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How to catch a Phish

Published 25 Aug 2018

With the media attention Cyber Crime has been given over the past 12 months it is clear that the risks are increasing all the time. According to IBM, Cyber Crime is now worth an estimated $450 Billion per year and more worrying is that it’s not showing any signs of slowing down.

There are many forms of Cyber Crime, which require a technical based response; you will be told that you need stronger passwords, better perimeter IT security, additional security software, regular security reviews, email cleansing services, anti-virus and anti-malware software etc.

But no matter how much technology you have or how good it is, there is one form of Cyber Crime that targets the human element of your systems and that’s Phishing.

So what is phishing? Phishing is a fraudulent act whereby emails are sent to individuals posing as reputable companies or as people known to you in your organisation to gather personal information from you such as passwords, credit card numbers or even requesting money transfers to companies you would normally deal with. More recently Phishing emails have been used as a delivery method Ransomware further increasing the security and business risk.

Over the past decade, phishing attacks have evolved to become highly sophisticated making it challenging for even the most well informed of people to spot them especially if the emails are in context e.g. you are already banking with HSBC, you have just bought something using PayPal, your trusty IT people advise of a password change etc.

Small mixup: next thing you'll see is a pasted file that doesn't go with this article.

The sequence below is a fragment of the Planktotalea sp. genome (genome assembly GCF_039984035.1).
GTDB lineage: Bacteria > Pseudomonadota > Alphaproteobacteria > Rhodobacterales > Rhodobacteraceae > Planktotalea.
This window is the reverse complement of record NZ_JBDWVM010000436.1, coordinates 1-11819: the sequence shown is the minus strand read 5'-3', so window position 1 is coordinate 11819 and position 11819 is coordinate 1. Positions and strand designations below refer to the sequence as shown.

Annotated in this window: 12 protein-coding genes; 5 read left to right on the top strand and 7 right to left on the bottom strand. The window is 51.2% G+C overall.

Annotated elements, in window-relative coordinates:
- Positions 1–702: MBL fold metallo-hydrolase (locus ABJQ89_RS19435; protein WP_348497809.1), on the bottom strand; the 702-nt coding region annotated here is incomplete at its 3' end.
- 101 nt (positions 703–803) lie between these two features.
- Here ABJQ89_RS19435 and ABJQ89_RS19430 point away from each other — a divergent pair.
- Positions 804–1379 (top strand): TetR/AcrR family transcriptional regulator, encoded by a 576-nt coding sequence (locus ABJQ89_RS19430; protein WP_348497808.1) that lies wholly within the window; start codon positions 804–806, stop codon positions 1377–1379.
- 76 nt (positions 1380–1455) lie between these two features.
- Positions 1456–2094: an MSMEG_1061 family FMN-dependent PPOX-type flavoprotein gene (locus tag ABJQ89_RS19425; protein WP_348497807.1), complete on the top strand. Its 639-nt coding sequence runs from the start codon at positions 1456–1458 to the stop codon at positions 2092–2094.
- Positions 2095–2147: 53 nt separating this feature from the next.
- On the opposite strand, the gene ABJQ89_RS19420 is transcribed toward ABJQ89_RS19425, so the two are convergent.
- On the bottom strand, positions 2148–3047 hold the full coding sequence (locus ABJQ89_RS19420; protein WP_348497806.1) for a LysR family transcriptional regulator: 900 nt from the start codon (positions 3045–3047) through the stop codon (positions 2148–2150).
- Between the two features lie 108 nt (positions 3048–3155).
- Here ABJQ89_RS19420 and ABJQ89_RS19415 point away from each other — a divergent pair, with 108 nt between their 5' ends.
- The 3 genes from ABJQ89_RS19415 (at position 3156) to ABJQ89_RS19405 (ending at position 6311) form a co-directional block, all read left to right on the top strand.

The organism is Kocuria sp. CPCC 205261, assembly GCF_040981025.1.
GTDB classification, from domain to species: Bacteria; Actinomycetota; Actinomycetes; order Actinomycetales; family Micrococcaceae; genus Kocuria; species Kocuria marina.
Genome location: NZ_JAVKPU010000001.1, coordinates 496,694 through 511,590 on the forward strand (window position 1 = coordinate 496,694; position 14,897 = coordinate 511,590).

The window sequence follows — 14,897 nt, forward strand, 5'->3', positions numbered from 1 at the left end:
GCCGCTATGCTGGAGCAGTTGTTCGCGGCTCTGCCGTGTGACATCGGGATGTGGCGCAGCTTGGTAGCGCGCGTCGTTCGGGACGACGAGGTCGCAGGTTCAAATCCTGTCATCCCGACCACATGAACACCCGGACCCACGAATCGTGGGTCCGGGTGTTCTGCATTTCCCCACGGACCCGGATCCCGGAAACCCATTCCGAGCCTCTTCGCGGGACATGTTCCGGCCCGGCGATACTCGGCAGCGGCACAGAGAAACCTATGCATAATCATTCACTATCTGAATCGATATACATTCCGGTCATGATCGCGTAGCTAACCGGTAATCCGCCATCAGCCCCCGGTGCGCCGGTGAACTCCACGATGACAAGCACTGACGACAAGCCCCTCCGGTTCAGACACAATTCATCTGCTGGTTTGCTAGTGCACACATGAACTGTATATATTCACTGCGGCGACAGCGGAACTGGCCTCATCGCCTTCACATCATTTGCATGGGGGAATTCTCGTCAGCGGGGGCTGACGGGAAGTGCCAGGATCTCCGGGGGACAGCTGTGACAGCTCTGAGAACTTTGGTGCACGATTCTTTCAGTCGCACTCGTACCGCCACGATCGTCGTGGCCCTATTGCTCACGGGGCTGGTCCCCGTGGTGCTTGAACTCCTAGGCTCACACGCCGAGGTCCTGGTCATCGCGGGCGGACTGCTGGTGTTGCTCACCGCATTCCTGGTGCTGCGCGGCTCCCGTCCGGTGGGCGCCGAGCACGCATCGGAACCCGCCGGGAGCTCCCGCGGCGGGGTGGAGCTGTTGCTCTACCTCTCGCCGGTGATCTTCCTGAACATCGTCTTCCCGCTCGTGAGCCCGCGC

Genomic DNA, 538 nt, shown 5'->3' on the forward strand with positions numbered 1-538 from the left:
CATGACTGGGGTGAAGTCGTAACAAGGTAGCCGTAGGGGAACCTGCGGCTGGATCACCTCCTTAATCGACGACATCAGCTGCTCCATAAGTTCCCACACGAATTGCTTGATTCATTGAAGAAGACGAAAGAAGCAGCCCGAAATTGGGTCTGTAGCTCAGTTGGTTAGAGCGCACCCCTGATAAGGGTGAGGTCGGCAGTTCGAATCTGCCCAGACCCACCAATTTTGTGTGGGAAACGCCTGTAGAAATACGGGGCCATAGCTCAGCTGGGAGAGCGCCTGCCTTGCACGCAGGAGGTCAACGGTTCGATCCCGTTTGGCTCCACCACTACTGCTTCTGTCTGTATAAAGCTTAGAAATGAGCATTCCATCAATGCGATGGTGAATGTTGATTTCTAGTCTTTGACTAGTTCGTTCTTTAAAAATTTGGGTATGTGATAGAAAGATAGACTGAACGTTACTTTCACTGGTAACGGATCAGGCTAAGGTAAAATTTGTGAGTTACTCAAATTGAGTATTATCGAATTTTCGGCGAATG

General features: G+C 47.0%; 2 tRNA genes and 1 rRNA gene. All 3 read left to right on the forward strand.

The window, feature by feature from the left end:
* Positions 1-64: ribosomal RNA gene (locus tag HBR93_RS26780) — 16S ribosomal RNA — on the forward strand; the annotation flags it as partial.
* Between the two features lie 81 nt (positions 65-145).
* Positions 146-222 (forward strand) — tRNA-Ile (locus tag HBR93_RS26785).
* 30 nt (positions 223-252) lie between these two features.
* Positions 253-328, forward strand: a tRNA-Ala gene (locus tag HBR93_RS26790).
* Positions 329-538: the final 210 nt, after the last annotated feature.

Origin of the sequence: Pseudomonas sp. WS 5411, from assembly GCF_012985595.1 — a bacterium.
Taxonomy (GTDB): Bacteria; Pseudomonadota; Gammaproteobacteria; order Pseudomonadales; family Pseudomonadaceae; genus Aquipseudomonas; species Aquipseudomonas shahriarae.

The success of these kind of attacks has increased over the last few years as more and more of us use modern communication techniques.

You may be thinking, “What can we do about it?” Well, education through a process of continual testing and training is key. By monitoring and measuring staff behaviour and response to artificial phishing emails, we can track their actions and determine the degree of risk and the right level of education based on their behaviour.

So how does it work?  After an initial bench mark of Phishing results from the first Phishing test, the programme will then run continuously typically monthly in a continuous cycle through- testing, reporting and education… Over time, awareness and education will improve and this naturally reduces company risk.

By combining technology, alongside user awareness and education programmes, the chances of a successful Phishing attempts can be drastically reduced.

If you’re interested in finding out more our friendly sales and technical teams are more than happy to discuss our approach with you.

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